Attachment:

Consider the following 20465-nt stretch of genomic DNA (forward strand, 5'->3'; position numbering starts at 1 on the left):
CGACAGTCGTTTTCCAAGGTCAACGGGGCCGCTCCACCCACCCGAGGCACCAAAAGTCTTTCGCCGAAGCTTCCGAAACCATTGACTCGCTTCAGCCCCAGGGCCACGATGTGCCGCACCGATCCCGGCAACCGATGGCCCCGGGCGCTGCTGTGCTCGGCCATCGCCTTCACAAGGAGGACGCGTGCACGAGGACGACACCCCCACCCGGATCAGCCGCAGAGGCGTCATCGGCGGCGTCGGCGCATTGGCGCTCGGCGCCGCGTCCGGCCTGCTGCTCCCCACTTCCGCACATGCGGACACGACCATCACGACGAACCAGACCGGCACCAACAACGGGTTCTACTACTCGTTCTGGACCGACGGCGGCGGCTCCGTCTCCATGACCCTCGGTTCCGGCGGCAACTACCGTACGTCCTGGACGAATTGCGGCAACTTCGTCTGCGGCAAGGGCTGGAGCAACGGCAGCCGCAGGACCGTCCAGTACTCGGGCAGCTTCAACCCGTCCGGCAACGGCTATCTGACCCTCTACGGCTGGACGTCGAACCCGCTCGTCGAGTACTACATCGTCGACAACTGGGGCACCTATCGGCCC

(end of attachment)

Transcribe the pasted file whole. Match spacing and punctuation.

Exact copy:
Consider the following 20465-nt stretch of genomic DNA (forward strand, 5'->3'; position numbering starts at 1 on the left):
CGACAGTCGTTTTCCAAGGTCAACGGGGCCGCTCCACCCACCCGAGGCACCAAAAGTCTTTCGCCGAAGCTTCCGAAACCATTGACTCGCTTCAGCCCCAGGGCCACGATGTGCCGCACCGATCCCGGCAACCGATGGCCCCGGGCGCTGCTGTGCTCGGCCATCGCCTTCACAAGGAGGACGCGTGCACGAGGACGACACCCCCACCCGGATCAGCCGCAGAGGCGTCATCGGCGGCGTCGGCGCATTGGCGCTCGGCGCCGCGTCCGGCCTGCTGCTCCCCACTTCCGCACATGCGGACACGACCATCACGACGAACCAGACCGGCACCAACAACGGGTTCTACTACTCGTTCTGGACCGACGGCGGCGGCTCCGTCTCCATGACCCTCGGTTCCGGCGGCAACTACCGTACGTCCTGGACGAATTGCGGCAACTTCGTCTGCGGCAAGGGCTGGAGCAACGGCAGCCGCAGGACCGTCCAGTACTCGGGCAGCTTCAACCCGTCCGGCAACGGCTATCTGACCCTCTACGGCTGGACGTCGAACCCGCTCGTCGAGTACTACATCGTCGACAACTGGGGCACCTATCGGCCC